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Preview Sat Jan 11 2014

The Vulgar Boatmen: A Tall Tale of Indie Rock

The+Vulgar+Boatmen.jpgAt some point, the ways and means of starting and keeping a rock band became codified; though the tools have changed, the beginnings of most bands tend to read pretty similarly. You may find your band mates through scouring the Classifieds or Craigslist, or you may meet them by chance at a gig or a party. It could be new acquaintances or it could be your friends since grade school, but typically, the story begins with an assorted cadre of four of five people on drums, bass, and guitars who gather for the tentative first rehearsals and the punch-drunk first show. By some miracle, if the center holds, there's the possibility of more shows, maybe more fans, and perhaps even the chance at making albums. Other genres are undoubtedly propagated with their own common geneses, but the progression rock bands take has remained remarkably common, albeit not without exception. This makes the understated yet singular story of how The Vulgar Boatmen came to be all the more remarkable, and one of the greater exceptions around.

Any discussion of The Vulgar Boatmen inevitably focuses on their peculiar arrangement; there's more to the band than its lineup and lifespan, but the story behind the music is so fascinating as to demand the attention of those who care to look. The band was born in the classrooms of the University of Florida, with film studies professor Robert Ray eventually seizing the reins. He initiated a writing partnership with Indianapolis punk upstart Dale Lawrence, who was a former student of his, and they composed the songs for the band via cassette tapes sent by mail. As they were crafting their first record in this iteration, Ray and some friends were playing shows in Florida under the name The Vulgar Boatmen. Lawrence was eager to go public with this burgeoning song catalog he could lay claim to, so he organized a Vulgar Boatmen of his own in Indiana. The country now had two Vulgar Boatmen bands to choose from. It was an effortless, intuitive obliteration of the stagnated format prevalent in rock and roll, and it led to live shows and albums; the center held despite the band's unconventional origins (this cursory background doesn't do justice to the tale, and feel free to check out this page for a more exhaustive account).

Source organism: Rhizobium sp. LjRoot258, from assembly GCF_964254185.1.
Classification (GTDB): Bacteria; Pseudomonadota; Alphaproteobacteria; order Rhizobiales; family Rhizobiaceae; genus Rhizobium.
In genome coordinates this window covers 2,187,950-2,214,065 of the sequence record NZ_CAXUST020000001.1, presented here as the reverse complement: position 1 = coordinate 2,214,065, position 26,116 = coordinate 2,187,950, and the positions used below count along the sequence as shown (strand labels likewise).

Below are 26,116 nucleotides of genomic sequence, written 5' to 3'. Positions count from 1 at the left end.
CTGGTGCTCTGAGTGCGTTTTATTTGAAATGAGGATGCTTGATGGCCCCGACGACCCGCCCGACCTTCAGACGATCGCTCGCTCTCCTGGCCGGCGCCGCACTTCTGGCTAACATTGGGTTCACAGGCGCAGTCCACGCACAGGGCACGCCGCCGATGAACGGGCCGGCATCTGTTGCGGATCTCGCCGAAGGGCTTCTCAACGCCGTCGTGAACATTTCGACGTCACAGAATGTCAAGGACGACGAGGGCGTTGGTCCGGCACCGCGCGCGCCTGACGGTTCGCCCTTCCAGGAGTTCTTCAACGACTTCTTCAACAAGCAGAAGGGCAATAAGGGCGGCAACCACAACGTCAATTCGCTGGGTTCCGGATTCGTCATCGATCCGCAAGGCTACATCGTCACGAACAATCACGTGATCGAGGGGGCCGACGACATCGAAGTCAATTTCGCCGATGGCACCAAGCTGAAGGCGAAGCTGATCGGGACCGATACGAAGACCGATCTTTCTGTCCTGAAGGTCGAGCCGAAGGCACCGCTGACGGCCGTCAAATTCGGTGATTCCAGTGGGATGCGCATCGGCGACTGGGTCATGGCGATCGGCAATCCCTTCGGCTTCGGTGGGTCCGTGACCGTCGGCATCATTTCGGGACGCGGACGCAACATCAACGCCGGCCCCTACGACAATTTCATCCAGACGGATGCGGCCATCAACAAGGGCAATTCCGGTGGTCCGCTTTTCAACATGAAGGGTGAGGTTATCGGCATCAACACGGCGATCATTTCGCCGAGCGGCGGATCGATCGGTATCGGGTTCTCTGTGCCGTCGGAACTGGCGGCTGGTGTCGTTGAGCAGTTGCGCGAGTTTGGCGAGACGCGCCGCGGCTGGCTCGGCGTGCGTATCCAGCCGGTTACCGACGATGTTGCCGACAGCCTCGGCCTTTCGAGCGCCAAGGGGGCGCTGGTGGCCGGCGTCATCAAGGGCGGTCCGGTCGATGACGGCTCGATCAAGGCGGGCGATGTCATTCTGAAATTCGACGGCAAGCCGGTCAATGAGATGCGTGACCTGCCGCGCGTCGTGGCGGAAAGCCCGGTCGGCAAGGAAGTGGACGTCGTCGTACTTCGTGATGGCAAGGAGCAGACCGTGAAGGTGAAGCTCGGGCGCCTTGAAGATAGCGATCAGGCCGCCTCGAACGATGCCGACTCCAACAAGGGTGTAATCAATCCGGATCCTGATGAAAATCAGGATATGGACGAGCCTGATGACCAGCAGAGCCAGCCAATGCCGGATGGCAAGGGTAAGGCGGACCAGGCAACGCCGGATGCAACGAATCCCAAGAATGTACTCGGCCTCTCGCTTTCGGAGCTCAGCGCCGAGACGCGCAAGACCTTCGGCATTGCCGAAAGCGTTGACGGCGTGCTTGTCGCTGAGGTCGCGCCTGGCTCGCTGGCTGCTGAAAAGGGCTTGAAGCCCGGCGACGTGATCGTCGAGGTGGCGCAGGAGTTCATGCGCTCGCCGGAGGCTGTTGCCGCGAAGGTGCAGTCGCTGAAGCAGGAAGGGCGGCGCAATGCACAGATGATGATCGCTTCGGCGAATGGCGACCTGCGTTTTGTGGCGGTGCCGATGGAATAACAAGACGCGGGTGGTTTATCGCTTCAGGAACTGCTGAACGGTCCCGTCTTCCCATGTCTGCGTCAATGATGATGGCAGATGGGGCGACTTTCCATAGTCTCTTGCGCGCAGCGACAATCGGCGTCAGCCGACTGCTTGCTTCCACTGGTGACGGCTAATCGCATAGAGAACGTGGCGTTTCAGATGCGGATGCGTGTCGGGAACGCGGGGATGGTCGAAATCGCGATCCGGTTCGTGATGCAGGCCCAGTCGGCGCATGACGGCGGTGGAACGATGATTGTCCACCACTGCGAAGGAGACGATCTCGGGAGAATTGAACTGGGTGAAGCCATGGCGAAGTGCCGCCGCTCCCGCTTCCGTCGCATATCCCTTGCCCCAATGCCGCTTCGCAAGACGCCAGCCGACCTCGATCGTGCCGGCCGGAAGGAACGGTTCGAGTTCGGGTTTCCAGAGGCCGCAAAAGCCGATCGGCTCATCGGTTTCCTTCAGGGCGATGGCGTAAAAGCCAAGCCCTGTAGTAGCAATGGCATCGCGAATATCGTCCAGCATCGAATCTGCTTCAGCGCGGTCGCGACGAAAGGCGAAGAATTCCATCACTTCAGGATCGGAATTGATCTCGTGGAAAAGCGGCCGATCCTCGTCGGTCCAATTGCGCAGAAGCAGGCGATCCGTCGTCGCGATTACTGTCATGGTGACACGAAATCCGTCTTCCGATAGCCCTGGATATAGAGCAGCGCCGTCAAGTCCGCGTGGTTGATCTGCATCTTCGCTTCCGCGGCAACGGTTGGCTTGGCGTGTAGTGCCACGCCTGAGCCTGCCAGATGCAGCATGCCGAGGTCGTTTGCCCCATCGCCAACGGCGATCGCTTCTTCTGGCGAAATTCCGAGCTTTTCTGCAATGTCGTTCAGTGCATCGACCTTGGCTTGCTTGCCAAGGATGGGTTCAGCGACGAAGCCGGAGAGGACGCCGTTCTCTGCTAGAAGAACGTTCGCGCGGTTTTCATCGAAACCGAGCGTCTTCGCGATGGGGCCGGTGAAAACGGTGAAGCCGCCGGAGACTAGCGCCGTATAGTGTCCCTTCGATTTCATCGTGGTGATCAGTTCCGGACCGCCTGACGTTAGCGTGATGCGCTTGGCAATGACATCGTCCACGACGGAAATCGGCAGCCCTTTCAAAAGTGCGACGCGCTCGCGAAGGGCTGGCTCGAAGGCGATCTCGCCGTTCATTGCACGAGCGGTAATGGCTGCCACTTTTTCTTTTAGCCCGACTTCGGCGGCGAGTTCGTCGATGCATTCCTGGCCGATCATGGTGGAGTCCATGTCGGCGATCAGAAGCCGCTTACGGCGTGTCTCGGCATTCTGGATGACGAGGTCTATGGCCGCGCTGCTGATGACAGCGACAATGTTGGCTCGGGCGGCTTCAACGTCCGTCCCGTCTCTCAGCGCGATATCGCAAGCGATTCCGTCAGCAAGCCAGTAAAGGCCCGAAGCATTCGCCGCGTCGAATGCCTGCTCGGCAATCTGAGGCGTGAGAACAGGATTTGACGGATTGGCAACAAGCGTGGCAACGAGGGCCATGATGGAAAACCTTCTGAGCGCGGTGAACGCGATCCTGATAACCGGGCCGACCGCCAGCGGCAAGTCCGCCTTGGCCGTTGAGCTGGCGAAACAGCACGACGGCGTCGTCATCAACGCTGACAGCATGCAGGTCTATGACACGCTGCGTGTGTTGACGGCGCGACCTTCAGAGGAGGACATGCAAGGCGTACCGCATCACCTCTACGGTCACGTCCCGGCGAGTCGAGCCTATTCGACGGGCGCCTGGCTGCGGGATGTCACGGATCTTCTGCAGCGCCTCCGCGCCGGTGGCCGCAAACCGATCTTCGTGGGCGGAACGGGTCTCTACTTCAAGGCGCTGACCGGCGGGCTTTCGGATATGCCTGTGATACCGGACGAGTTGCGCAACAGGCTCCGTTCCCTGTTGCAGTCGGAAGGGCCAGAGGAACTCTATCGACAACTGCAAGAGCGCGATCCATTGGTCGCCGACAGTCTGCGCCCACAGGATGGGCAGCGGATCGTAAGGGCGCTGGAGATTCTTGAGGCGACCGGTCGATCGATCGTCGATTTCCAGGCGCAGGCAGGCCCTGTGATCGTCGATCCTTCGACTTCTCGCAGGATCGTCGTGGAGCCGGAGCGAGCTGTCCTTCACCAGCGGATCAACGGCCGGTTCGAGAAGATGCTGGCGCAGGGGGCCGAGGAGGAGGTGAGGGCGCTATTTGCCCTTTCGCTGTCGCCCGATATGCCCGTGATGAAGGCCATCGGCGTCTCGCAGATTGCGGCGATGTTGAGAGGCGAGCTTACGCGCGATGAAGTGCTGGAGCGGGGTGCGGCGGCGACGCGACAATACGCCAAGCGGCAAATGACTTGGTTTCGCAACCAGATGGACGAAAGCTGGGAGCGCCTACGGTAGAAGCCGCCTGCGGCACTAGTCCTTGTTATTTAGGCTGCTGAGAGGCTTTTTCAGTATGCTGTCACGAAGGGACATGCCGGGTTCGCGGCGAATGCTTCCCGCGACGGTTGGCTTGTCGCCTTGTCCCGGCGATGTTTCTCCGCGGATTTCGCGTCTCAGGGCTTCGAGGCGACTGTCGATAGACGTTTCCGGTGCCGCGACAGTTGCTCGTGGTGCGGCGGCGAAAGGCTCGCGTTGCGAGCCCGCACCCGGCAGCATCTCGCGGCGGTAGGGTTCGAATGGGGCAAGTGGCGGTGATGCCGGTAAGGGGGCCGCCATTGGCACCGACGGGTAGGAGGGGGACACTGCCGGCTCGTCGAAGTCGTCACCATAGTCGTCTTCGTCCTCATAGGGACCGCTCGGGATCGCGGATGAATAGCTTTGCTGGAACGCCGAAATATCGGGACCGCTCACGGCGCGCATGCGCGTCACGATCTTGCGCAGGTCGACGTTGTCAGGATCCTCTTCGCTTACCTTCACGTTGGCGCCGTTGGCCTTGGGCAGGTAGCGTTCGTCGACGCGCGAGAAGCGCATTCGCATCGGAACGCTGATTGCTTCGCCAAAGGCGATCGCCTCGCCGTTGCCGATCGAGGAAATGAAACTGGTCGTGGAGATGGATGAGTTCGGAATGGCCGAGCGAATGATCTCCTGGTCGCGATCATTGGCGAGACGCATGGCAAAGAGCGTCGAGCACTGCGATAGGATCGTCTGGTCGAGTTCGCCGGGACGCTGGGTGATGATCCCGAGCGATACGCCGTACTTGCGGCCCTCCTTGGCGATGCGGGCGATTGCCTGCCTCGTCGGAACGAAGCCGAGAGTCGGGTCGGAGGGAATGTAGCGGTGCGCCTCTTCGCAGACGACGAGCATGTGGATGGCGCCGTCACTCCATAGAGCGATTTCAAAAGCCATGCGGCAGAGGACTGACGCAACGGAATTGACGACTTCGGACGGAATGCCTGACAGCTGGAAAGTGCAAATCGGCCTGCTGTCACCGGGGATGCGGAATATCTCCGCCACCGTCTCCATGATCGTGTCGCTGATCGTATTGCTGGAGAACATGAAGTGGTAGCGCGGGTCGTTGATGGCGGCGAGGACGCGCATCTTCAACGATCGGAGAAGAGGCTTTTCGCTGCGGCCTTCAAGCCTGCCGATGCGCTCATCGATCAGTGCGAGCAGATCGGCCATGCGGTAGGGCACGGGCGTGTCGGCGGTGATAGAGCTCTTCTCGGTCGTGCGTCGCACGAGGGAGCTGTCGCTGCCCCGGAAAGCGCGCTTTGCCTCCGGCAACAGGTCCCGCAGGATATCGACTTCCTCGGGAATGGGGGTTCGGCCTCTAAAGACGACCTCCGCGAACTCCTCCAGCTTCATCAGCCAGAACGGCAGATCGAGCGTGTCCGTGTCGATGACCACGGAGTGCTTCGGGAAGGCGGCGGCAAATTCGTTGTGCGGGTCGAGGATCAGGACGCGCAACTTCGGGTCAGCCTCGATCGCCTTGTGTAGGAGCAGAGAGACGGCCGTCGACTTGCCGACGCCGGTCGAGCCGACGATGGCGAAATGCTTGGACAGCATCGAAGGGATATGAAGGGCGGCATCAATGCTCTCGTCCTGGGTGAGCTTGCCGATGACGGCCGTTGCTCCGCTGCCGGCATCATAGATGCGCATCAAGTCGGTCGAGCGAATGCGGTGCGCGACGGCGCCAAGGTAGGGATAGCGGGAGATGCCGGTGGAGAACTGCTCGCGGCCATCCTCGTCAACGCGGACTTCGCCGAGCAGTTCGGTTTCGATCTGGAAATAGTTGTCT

The music of the Vulgar Boatmen is propulsive without the serrated edges, and ethereal without approaching feyness. There's a trace of Murmur-era R.E.M. in the mystery of it all, with a bit more country in the instrumentation and a lot less incomprehensibility in the vocals. The songs don't tend to hit hard, although with their pop sensibilities they could certainly have been presented as such. Instead, they arrive as ghosts, the shifty residue that's left over from a more audacious college radio hit. Their most famous song is "Drive Somewhere," which is also the title of a documentary about the band released in 2010. It's a song that manages to succeed despite seeming longer than it actually is; it's a mere five-minute stretch, but the immersion that accompanies hearing it is so all-encompassing that it feels like I've been wrapped in the tune for hours by the time the melody makes its leave.

Unfortunately, the Florida iteration of the band seems defunct, but Lawrence's Indianapolis contingent still plays occasional shows, including what has become a periodic sojourn to Schuba's. The Vulgar Boatmen play Schuba's Tavern (3159 N. Southport) this Saturday, Jan. 11, with The Purcells opening the gig. The show begins at 9pm and tickets can be purchased online or at the door.

 
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Feature Thu Dec 31 2015

Our Final Transmission Days

By The Gapers Block Transmission Staff

Transmission staffers share their most cherished memories and moments while writing for Gapers Block.

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